Tuesday, 14 April 2015

Horseman of the Apocalypse warns of coming Apocalypse

'A Labour government propped up by the SNP will raise taxes, ease austerity and oversee a rise in interest rates, one of the World's biggest investment banks has warned.' Which bank would that be? Er ... Deutsche Bank. Yes, that Deutsche Bank:
At the start of this week [wrote Stefan Steinberg in August 2009], German-based Deutsche Bank announced a huge increase in its profits. The bank reported a net profit of €1.1 billion in the second quarter of this year, nearly doubling its earnings over the same period last year (€645 million).

 Less than a year after the eruption of a financial crisis that has devastated economies across the globe and wiped out an estimated 40 percent of the world’s wealth, a number of major banks and investment houses are posting record profits and setting aside sharply higher—in some cases, record—sums for salaries and bonuses to their employees.

In 2008, Deutsche Bank recorded the biggest losses in its history—€3.9 billion ($5.5 billion). How is this turn-around to be explained?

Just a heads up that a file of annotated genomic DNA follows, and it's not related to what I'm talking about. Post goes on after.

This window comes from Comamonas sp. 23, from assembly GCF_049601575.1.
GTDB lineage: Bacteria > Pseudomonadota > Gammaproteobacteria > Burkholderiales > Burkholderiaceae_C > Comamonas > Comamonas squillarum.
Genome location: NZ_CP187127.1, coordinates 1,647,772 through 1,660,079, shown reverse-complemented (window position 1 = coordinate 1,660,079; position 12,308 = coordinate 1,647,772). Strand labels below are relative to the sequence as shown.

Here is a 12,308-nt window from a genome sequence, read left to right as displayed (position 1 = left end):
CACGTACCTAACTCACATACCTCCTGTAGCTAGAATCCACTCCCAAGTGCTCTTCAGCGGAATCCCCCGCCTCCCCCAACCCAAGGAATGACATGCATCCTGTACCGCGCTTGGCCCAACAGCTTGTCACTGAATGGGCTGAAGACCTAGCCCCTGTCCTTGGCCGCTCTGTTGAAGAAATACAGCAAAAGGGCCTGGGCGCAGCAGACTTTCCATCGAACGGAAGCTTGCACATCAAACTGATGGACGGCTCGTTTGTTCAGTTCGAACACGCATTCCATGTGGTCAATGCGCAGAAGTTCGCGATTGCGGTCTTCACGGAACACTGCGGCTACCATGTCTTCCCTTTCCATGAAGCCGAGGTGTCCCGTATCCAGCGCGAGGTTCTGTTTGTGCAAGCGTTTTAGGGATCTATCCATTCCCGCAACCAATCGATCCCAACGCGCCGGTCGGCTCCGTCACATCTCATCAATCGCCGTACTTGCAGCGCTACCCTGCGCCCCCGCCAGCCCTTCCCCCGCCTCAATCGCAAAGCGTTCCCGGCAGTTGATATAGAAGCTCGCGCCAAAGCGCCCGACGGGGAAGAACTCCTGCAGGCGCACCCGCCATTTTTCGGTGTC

... A recent article in Der Spiegel magazine entitled “The Return of Greed—Banks Reopen Global Casino” provides some insight. The article cites a former leading financier, who declares, “A few years ago, the investment banks got rich on their customers’ money. When that resource became too small, they fell back on their shareholders’ money. Now they've got hold of the biggest pool the world can offer: taxpayers’ money.”

The article quotes the head of German operations of an international investment bank, who declares, “The taxpayer is paying for the chips at the casino. It doesn't get any better.”
To paraphrase Tom Lehrer, satire has become obsolete now that Deutsche Bank is warning politicians not to endanger the economy. Yes, they really did quote that Deutsche Bank as if it was some sort of risk-management oracle:
Deutsche Bank, the largest bank of Europe, darling of the German government and, Lehman style, “Chief Executive Officer Josef Ackermann, who has called proposals to limit bank size “misguided,” will leave behind a balance sheet about 40 percent larger than in 2006, and more than 80 percent as big as Germany’s economy, when he steps down in May. The firm is the second-most leveraged and third-least capitalized of Europe’s 10 largest banks”. 
I guess that's what you get when you decide that being a paper of record is less profitable than writing infomercials for banksters.